A TASTE evaluation of F2 Damara meat in Subiaco was greeted with great enthusiasm by about 15 guests last week.
The Damara dinner was hosted in a private home by AgWest Trade and Development and Business Today.
It was the third of three tastings held with a view to developing different marketing options for Damara meat and was attended by members of the public, meat buyers, Agriculture WA officers and WA's Japanese consul, Yoshiharu Toeda, and Mrs Toeda.
Three main marketing possibilities for the meat are being targeted ‹ domestic markets, the restaurant trade and overseas markets.
"The first tasting was aimed at the domestic market and different buyers attended the dinner," Business Today principal Deborah Pitter said.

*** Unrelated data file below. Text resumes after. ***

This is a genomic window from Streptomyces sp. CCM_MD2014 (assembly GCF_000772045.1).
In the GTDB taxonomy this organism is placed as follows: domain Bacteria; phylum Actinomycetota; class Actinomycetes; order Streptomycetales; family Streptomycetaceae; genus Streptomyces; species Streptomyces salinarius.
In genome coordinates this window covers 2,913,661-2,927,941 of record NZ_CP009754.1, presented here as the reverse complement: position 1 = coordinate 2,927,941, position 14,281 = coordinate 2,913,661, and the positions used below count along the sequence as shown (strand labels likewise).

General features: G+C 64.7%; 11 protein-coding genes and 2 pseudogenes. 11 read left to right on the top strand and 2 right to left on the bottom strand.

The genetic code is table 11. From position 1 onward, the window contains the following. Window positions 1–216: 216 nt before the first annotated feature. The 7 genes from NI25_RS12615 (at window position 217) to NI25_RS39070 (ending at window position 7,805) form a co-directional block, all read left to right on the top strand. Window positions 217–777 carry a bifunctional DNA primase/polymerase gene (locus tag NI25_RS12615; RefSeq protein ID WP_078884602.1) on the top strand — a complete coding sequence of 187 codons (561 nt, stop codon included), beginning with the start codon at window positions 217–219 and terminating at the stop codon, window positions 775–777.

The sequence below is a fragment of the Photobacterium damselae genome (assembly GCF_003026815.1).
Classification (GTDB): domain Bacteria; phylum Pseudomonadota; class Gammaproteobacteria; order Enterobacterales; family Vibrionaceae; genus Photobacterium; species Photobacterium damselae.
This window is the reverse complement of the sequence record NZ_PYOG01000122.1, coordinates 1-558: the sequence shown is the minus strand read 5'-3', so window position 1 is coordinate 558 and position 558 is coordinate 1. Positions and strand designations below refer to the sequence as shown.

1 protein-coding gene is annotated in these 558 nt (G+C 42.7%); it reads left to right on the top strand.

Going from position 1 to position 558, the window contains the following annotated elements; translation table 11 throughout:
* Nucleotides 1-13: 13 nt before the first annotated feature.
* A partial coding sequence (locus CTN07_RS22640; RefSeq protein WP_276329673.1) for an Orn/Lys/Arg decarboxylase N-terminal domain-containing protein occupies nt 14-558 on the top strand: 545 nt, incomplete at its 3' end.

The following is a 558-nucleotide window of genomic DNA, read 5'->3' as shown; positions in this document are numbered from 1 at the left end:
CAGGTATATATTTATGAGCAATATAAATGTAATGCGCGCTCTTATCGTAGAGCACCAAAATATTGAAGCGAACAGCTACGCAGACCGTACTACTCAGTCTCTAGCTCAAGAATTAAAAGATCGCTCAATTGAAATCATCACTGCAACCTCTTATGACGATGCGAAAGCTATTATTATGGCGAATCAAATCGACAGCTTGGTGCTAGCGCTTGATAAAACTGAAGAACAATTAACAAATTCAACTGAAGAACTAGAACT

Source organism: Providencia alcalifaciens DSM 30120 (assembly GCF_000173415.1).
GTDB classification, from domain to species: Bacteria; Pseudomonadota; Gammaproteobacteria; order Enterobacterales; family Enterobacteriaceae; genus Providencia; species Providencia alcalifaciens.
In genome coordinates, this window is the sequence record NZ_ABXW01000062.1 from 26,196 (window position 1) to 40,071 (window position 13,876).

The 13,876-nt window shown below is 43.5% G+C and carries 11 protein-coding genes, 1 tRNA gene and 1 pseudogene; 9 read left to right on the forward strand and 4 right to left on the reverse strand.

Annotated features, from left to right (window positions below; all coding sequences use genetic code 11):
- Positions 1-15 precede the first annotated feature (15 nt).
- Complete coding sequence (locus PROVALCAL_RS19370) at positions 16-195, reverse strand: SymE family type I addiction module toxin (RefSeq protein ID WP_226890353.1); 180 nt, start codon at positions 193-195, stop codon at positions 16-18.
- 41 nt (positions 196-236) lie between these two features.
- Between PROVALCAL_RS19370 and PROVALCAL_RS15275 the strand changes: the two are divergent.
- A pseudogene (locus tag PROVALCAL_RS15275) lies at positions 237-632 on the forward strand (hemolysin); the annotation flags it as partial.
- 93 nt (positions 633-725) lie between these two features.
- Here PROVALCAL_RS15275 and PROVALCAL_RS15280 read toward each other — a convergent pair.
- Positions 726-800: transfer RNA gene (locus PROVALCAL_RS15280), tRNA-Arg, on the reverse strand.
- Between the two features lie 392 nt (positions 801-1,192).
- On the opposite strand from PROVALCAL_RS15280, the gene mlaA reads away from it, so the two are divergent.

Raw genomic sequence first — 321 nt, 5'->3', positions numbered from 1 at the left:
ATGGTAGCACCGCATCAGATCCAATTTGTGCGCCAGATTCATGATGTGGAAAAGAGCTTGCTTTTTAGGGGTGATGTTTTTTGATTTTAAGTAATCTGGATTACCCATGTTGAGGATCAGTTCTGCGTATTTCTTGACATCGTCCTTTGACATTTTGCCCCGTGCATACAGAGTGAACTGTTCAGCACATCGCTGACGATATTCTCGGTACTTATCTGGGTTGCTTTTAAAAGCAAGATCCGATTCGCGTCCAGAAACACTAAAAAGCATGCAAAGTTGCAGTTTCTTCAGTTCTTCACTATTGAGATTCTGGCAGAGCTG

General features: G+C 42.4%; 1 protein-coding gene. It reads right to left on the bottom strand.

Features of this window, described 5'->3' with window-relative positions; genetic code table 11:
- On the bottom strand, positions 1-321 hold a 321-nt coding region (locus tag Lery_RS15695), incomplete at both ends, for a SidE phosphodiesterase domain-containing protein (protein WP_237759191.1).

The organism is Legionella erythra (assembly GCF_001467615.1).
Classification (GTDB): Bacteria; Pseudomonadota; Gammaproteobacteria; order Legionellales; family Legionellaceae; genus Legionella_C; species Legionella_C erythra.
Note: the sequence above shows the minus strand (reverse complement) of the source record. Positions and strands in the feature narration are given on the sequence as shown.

"The second tasting involved preparation methods for aged meat."
At last week's tasting, diners were asked to rate their preferences from poor to excellent on four meat presentations ‹ roast, loin, leg and shoulder ‹ from two carcases, one grainfed, the other grassfed (unidentified to the diners).
The just-under five-month-old Damara lambs were bred by Bruce Rock Damara breeder Ted McCarthy, who also attended the tasting.
The meat was presented hot off the pan (and out of the oven) by enthusiastic freelance chef Dale Sniffen, who hails from Colorado in the US and is a decided fan of Damara meat.
"It's the third tasting and they're out of the woods. They just have to fine tune the supply like Q Lamb," he said.
The results from the tastings will be tabulated to determine the popularity of the cuts and if the grassfed or grainfed meat is preferred.